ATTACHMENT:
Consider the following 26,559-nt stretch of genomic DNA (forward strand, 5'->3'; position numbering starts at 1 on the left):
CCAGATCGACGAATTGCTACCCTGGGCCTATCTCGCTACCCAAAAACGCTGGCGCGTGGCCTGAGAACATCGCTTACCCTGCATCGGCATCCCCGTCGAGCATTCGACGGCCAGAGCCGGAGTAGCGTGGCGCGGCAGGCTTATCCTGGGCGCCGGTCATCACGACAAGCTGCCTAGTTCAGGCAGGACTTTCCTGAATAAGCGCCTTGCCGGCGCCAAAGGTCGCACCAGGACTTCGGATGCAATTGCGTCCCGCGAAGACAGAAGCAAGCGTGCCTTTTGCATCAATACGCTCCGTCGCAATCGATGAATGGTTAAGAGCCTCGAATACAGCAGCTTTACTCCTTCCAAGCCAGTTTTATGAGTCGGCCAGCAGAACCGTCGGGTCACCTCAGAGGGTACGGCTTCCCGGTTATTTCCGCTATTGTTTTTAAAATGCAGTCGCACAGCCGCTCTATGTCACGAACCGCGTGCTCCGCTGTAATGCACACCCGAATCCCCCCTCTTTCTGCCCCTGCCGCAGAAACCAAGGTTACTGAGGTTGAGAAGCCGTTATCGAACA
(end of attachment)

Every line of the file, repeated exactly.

Consider the following 26,559-nt stretch of genomic DNA (forward strand, 5'->3'; position numbering starts at 1 on the left):
CCAGATCGACGAATTGCTACCCTGGGCCTATCTCGCTACCCAAAAACGCTGGCGCGTGGCCTGAGAACATCGCTTACCCTGCATCGGCATCCCCGTCGAGCATTCGACGGCCAGAGCCGGAGTAGCGTGGCGCGGCAGGCTTATCCTGGGCGCCGGTCATCACGACAAGCTGCCTAGTTCAGGCAGGACTTTCCTGAATAAGCGCCTTGCCGGCGCCAAAGGTCGCACCAGGACTTCGGATGCAATTGCGTCCCGCGAAGACAGAAGCAAGCGTGCCTTTTGCATCAATACGCTCCGTCGCAATCGATGAATGGTTAAGAGCCTCGAATACAGCAGCTTTACTCCTTCCAAGCCAGTTTTATGAGTCGGCCAGCAGAACCGTCGGGTCACCTCAGAGGGTACGGCTTCCCGGTTATTTCCGCTATTGTTTTTAAAATGCAGTCGCACAGCCGCTCTATGTCACGAACCGCGTGCTCCGCTGTAATGCACACCCGAATCCCCCCTCTTTCTGCCCCTGCCGCAGAAACCAAGGTTACTGAGGTTGAGAAGCCGTTATCGAACA